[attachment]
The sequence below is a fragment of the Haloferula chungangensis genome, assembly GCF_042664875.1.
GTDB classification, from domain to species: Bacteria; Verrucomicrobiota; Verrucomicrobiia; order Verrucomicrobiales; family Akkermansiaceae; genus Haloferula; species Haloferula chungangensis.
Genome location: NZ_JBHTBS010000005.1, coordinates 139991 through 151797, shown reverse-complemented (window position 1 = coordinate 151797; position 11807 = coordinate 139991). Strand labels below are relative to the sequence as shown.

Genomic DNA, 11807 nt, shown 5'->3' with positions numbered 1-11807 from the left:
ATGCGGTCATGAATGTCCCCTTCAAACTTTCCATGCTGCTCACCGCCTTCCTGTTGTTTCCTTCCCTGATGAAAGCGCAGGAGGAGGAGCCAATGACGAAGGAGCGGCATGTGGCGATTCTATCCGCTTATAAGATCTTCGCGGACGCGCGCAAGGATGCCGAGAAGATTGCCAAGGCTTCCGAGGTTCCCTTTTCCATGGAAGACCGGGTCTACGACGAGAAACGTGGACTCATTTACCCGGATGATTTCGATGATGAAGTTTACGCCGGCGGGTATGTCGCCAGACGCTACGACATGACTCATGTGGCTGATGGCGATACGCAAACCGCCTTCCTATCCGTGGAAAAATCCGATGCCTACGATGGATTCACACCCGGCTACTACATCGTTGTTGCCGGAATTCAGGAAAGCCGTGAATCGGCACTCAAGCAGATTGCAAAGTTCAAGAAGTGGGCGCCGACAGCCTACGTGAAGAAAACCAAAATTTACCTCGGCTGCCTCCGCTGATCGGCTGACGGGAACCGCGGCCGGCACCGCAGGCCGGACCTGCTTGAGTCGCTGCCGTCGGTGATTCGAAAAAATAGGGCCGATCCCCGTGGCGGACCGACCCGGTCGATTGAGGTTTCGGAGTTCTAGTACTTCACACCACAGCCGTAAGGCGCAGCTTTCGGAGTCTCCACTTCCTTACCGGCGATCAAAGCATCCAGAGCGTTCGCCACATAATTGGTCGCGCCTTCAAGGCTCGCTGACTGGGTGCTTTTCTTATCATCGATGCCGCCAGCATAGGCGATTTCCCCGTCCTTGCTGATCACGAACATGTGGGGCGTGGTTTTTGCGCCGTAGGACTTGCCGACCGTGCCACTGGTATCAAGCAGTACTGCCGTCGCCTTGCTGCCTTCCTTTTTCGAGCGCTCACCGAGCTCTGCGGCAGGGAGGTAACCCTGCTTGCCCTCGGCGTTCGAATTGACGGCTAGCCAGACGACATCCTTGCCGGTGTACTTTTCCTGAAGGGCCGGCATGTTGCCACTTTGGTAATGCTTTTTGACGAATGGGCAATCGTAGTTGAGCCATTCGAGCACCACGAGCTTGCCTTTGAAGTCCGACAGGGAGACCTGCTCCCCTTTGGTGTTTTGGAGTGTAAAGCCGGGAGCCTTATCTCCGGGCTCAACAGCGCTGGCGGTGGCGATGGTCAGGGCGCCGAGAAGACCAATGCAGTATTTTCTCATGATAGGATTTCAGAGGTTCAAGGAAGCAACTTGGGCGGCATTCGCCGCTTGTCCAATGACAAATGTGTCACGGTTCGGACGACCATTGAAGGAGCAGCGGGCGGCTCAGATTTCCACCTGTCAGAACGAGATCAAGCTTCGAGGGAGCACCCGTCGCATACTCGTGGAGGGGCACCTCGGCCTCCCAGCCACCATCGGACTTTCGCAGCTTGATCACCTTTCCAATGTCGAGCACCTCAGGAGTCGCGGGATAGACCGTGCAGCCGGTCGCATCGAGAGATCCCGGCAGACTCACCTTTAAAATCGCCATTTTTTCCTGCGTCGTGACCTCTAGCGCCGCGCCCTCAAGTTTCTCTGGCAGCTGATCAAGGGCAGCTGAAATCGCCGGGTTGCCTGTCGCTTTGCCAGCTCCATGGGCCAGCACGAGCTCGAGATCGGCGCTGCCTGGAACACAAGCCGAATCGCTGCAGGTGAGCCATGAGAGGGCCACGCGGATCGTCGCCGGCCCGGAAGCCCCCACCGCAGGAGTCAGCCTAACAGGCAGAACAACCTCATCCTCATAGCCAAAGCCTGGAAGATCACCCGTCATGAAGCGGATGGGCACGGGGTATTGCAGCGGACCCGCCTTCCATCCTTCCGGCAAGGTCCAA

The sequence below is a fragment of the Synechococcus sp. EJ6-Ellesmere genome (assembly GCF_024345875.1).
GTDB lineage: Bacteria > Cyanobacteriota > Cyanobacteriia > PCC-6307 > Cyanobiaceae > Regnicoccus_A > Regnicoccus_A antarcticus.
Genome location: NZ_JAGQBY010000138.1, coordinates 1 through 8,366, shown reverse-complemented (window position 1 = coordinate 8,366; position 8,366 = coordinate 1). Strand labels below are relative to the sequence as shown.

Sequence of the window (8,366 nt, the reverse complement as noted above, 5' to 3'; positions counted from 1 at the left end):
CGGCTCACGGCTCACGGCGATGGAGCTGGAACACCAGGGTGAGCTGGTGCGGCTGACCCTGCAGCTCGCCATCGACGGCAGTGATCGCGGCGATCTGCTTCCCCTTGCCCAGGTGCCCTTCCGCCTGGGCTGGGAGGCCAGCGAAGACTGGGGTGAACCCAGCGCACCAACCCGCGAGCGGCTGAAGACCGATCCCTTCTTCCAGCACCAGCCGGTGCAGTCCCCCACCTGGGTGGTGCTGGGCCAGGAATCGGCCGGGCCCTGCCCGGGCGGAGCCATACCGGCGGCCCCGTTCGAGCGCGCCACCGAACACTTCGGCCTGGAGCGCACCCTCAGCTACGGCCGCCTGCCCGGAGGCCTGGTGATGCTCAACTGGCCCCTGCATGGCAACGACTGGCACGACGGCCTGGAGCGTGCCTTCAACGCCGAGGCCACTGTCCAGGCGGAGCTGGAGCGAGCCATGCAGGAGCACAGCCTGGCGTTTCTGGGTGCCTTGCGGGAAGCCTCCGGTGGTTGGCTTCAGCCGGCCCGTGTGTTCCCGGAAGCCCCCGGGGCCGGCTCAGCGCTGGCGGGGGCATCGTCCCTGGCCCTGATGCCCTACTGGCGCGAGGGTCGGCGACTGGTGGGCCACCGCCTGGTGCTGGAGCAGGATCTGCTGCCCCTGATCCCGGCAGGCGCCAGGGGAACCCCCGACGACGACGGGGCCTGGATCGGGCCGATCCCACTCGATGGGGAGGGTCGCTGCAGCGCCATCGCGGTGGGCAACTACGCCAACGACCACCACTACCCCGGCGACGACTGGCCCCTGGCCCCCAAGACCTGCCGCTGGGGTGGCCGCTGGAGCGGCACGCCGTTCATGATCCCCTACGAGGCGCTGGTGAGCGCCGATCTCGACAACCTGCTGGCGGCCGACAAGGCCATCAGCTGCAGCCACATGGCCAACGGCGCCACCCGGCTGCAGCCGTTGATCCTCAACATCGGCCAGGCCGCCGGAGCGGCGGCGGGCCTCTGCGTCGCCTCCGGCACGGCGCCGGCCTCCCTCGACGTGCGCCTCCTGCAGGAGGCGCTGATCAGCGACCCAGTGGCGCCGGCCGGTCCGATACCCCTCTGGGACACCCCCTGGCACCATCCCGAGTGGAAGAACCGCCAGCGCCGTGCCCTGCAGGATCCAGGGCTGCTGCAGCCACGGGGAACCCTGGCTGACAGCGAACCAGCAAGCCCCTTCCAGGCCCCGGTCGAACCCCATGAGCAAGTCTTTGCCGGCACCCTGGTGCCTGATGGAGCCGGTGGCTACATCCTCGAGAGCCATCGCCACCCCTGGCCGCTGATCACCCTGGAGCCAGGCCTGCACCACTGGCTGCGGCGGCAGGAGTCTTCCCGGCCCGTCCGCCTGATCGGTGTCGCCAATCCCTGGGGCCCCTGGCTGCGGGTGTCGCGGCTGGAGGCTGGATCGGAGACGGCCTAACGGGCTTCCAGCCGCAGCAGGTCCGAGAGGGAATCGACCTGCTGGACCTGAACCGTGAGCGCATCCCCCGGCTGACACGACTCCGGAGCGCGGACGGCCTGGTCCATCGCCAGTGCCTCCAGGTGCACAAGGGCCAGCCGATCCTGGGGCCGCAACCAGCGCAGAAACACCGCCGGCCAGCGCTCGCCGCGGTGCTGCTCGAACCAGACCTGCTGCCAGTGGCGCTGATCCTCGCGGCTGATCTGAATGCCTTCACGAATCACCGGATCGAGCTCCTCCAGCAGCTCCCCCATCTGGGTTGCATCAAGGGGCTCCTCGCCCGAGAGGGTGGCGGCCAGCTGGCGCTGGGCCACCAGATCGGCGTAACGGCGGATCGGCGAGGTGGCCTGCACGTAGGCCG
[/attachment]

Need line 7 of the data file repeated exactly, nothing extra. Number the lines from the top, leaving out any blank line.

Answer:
GTDB lineage: Bacteria > Cyanobacteriota > Cyanobacteriia > PCC-6307 > Cyanobiaceae > Regnicoccus_A > Regnicoccus_A antarcticus.